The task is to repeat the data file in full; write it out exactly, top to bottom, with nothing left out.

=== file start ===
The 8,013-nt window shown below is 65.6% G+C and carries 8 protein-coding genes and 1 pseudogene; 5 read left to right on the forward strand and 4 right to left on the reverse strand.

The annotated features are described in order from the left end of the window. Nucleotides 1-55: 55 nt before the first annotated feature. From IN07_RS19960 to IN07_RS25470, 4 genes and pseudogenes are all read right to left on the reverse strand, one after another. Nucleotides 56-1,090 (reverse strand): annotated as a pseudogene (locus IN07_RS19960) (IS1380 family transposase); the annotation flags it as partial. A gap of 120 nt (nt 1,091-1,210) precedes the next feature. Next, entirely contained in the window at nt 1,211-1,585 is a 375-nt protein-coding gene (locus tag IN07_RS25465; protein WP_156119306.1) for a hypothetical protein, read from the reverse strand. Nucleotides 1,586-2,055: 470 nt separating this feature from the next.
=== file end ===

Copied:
The 8,013-nt window shown below is 65.6% G+C and carries 8 protein-coding genes and 1 pseudogene; 5 read left to right on the forward strand and 4 right to left on the reverse strand.

The annotated features are described in order from the left end of the window. Nucleotides 1-55: 55 nt before the first annotated feature. From IN07_RS19960 to IN07_RS25470, 4 genes and pseudogenes are all read right to left on the reverse strand, one after another. Nucleotides 56-1,090 (reverse strand): annotated as a pseudogene (locus IN07_RS19960) (IS1380 family transposase); the annotation flags it as partial. A gap of 120 nt (nt 1,091-1,210) precedes the next feature. Next, entirely contained in the window at nt 1,211-1,585 is a 375-nt protein-coding gene (locus tag IN07_RS25465; protein WP_156119306.1) for a hypothetical protein, read from the reverse strand. Nucleotides 1,586-2,055: 470 nt separating this feature from the next.